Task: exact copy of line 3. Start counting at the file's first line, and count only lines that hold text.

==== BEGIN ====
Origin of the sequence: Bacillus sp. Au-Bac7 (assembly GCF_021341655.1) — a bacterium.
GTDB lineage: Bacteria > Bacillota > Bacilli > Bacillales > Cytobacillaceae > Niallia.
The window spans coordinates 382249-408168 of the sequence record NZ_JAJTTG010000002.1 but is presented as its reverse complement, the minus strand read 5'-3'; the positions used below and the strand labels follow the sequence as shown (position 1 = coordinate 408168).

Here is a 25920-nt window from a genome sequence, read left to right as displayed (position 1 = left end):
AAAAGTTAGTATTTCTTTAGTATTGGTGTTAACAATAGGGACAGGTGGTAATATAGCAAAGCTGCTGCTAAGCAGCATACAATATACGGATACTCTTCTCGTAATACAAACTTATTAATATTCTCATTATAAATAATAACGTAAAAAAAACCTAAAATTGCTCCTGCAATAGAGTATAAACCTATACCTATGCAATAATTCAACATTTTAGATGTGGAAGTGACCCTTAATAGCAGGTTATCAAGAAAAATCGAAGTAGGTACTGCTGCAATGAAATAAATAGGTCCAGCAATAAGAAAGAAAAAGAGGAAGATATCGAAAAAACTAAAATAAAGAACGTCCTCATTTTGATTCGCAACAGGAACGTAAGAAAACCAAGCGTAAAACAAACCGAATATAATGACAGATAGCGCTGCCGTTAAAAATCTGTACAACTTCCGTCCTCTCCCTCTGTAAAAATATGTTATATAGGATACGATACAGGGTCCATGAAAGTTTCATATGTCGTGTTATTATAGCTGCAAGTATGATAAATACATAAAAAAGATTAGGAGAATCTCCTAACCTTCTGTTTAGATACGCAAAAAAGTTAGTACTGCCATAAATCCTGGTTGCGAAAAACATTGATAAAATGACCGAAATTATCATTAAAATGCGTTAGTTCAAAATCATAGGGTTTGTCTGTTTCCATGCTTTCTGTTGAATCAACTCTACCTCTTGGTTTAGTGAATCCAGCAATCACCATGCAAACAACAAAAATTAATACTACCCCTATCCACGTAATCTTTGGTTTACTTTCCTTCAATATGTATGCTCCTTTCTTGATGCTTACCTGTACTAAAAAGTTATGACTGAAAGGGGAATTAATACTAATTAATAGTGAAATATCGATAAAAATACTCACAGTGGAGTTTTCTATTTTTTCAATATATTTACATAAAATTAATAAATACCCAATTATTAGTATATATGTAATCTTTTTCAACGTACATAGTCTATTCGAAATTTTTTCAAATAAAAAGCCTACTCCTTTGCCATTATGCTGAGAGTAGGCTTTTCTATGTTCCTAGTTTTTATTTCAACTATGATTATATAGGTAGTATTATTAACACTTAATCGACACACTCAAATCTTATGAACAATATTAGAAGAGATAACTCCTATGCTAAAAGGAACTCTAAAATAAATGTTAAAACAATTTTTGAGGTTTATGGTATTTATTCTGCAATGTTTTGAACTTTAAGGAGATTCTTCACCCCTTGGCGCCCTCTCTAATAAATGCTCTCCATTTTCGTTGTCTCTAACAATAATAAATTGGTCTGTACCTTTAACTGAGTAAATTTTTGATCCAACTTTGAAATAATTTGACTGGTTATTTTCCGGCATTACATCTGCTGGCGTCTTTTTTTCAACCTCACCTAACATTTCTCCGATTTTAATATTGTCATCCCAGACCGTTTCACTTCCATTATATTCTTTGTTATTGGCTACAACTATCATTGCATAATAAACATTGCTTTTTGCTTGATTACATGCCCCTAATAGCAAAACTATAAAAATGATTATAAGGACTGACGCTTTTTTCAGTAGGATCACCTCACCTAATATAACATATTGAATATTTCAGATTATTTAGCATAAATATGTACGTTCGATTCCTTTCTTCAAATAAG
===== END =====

The window spans coordinates 382249-408168 of the sequence record NZ_JAJTTG010000002.1 but is presented as its reverse complement, the minus strand read 5'-3'; the positions used below and the strand labels follow the sequence as shown (position 1 = coordinate 408168).